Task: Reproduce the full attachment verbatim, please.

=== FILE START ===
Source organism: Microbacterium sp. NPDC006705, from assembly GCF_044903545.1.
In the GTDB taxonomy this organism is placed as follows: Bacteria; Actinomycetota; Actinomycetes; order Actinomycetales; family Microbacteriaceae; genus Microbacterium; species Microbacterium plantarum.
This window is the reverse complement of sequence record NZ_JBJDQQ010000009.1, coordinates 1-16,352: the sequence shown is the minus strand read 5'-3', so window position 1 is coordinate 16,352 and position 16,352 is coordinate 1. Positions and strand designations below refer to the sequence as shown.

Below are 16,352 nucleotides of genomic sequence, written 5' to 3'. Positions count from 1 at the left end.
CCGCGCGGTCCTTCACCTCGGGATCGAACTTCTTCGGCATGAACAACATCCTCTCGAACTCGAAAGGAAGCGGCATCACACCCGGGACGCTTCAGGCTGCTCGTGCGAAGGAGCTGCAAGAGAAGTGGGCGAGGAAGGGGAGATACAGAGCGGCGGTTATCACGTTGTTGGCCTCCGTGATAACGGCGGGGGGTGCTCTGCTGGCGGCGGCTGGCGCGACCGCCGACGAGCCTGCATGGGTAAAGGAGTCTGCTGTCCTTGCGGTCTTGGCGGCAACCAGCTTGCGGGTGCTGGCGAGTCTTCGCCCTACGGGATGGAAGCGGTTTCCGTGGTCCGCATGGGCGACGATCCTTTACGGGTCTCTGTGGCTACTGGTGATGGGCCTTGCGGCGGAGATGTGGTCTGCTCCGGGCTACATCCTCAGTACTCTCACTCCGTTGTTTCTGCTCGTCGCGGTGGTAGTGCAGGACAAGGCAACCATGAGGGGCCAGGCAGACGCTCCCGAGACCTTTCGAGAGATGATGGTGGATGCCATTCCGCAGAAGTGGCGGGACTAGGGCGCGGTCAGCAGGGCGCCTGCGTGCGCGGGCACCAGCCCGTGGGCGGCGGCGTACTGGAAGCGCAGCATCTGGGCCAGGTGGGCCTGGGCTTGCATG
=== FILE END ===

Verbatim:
Source organism: Microbacterium sp. NPDC006705, from assembly GCF_044903545.1.
In the GTDB taxonomy this organism is placed as follows: Bacteria; Actinomycetota; Actinomycetes; order Actinomycetales; family Microbacteriaceae; genus Microbacterium; species Microbacterium plantarum.
This window is the reverse complement of sequence record NZ_JBJDQQ010000009.1, coordinates 1-16,352: the sequence shown is the minus strand read 5'-3', so window position 1 is coordinate 16,352 and position 16,352 is coordinate 1. Positions and strand designations below refer to the sequence as shown.

Below are 16,352 nucleotides of genomic sequence, written 5' to 3'. Positions count from 1 at the left end.
CCGCGCGGTCCTTCACCTCGGGATCGAACTTCTTCGGCATGAACAACATCCTCTCGAACTCGAAAGGAAGCGGCATCACACCCGGGACGCTTCAGGCTGCTCGTGCGAAGGAGCTGCAAGAGAAGTGGGCGAGGAAGGGGAGATACAGAGCGGCGGTTATCACGTTGTTGGCCTCCGTGATAACGGCGGGGGGTGCTCTGCTGGCGGCGGCTGGCGCGACCGCCGACGAGCCTGCATGGGTAAAGGAGTCTGCTGTCCTTGCGGTCTTGGCGGCAACCAGCTTGCGGGTGCTGGCGAGTCTTCGCCCTACGGGATGGAAGCGGTTTCCGTGGTCCGCATGGGCGACGATCCTTTACGGGTCTCTGTGGCTACTGGTGATGGGCCTTGCGGCGGAGATGTGGTCTGCTCCGGGCTACATCCTCAGTACTCTCACTCCGTTGTTTCTGCTCGTCGCGGTGGTAGTGCAGGACAAGGCAACCATGAGGGGCCAGGCAGACGCTCCCGAGACCTTTCGAGAGATGATGGTGGATGCCATTCCGCAGAAGTGGCGGGACTAGGGCGCGGTCAGCAGGGCGCCTGCGTGCGCGGGCACCAGCCCGTGGGCGGCGGCGTACTGGAAGCGCAGCATCTGGGCCAGGTGGGCCTGGGCTTGCATG